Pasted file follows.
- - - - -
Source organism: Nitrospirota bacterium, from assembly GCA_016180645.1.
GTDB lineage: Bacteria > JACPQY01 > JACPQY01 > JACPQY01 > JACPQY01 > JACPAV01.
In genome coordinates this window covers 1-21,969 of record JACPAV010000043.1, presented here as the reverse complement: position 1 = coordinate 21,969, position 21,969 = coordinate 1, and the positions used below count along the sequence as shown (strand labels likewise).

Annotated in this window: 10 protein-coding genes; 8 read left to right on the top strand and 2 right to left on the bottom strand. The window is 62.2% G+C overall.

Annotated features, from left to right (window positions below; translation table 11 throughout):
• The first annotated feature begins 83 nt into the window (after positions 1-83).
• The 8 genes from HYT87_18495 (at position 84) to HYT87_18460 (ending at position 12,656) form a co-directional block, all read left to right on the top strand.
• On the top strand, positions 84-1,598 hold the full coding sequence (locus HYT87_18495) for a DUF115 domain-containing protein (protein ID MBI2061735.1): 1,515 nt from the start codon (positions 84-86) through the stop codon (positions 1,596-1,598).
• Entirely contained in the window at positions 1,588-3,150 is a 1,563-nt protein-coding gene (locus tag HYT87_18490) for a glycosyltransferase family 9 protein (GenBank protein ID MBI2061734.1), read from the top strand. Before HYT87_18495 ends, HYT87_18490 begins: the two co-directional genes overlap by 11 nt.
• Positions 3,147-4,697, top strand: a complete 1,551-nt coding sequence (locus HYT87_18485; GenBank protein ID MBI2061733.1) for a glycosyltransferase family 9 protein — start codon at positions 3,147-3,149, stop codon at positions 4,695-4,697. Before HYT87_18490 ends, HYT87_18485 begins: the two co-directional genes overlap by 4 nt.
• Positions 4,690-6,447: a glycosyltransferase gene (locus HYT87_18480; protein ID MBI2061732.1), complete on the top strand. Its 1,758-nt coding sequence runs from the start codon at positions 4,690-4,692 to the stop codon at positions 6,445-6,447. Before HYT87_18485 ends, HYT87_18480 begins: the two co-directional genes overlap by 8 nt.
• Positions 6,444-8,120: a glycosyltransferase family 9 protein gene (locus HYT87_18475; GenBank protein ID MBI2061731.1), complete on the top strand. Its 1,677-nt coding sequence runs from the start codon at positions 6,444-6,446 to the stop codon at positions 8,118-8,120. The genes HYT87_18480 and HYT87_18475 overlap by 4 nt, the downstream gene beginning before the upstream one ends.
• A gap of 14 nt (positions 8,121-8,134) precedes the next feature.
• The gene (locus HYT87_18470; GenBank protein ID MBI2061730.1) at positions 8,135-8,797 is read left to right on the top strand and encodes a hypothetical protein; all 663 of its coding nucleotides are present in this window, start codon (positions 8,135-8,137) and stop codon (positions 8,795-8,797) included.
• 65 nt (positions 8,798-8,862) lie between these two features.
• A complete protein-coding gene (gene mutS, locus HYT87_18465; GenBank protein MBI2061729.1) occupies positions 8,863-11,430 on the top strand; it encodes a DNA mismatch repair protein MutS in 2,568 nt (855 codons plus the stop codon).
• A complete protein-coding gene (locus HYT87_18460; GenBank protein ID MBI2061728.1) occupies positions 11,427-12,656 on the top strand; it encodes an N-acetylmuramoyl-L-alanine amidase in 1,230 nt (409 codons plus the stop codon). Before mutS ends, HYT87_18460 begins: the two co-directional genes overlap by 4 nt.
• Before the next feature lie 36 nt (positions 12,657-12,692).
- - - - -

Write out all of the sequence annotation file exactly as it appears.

Source organism: Nitrospirota bacterium, from assembly GCA_016180645.1.
GTDB lineage: Bacteria > JACPQY01 > JACPQY01 > JACPQY01 > JACPQY01 > JACPAV01.
In genome coordinates this window covers 1-21,969 of record JACPAV010000043.1, presented here as the reverse complement: position 1 = coordinate 21,969, position 21,969 = coordinate 1, and the positions used below count along the sequence as shown (strand labels likewise).

Annotated in this window: 10 protein-coding genes; 8 read left to right on the top strand and 2 right to left on the bottom strand. The window is 62.2% G+C overall.

Annotated features, from left to right (window positions below; translation table 11 throughout):
• The first annotated feature begins 83 nt into the window (after positions 1-83).
• The 8 genes from HYT87_18495 (at position 84) to HYT87_18460 (ending at position 12,656) form a co-directional block, all read left to right on the top strand.
• On the top strand, positions 84-1,598 hold the full coding sequence (locus HYT87_18495) for a DUF115 domain-containing protein (protein ID MBI2061735.1): 1,515 nt from the start codon (positions 84-86) through the stop codon (positions 1,596-1,598).
• Entirely contained in the window at positions 1,588-3,150 is a 1,563-nt protein-coding gene (locus tag HYT87_18490) for a glycosyltransferase family 9 protein (GenBank protein ID MBI2061734.1), read from the top strand. Before HYT87_18495 ends, HYT87_18490 begins: the two co-directional genes overlap by 11 nt.
• Positions 3,147-4,697, top strand: a complete 1,551-nt coding sequence (locus HYT87_18485; GenBank protein ID MBI2061733.1) for a glycosyltransferase family 9 protein — start codon at positions 3,147-3,149, stop codon at positions 4,695-4,697. Before HYT87_18490 ends, HYT87_18485 begins: the two co-directional genes overlap by 4 nt.
• Positions 4,690-6,447: a glycosyltransferase gene (locus HYT87_18480; protein ID MBI2061732.1), complete on the top strand. Its 1,758-nt coding sequence runs from the start codon at positions 4,690-4,692 to the stop codon at positions 6,445-6,447. Before HYT87_18485 ends, HYT87_18480 begins: the two co-directional genes overlap by 8 nt.
• Positions 6,444-8,120: a glycosyltransferase family 9 protein gene (locus HYT87_18475; GenBank protein ID MBI2061731.1), complete on the top strand. Its 1,677-nt coding sequence runs from the start codon at positions 6,444-6,446 to the stop codon at positions 8,118-8,120. The genes HYT87_18480 and HYT87_18475 overlap by 4 nt, the downstream gene beginning before the upstream one ends.
• A gap of 14 nt (positions 8,121-8,134) precedes the next feature.
• The gene (locus HYT87_18470; GenBank protein ID MBI2061730.1) at positions 8,135-8,797 is read left to right on the top strand and encodes a hypothetical protein; all 663 of its coding nucleotides are present in this window, start codon (positions 8,135-8,137) and stop codon (positions 8,795-8,797) included.
• 65 nt (positions 8,798-8,862) lie between these two features.
• A complete protein-coding gene (gene mutS, locus HYT87_18465; GenBank protein MBI2061729.1) occupies positions 8,863-11,430 on the top strand; it encodes a DNA mismatch repair protein MutS in 2,568 nt (855 codons plus the stop codon).
• A complete protein-coding gene (locus HYT87_18460; GenBank protein ID MBI2061728.1) occupies positions 11,427-12,656 on the top strand; it encodes an N-acetylmuramoyl-L-alanine amidase in 1,230 nt (409 codons plus the stop codon). Before mutS ends, HYT87_18460 begins: the two co-directional genes overlap by 4 nt.
• Before the next feature lie 36 nt (positions 12,657-12,692).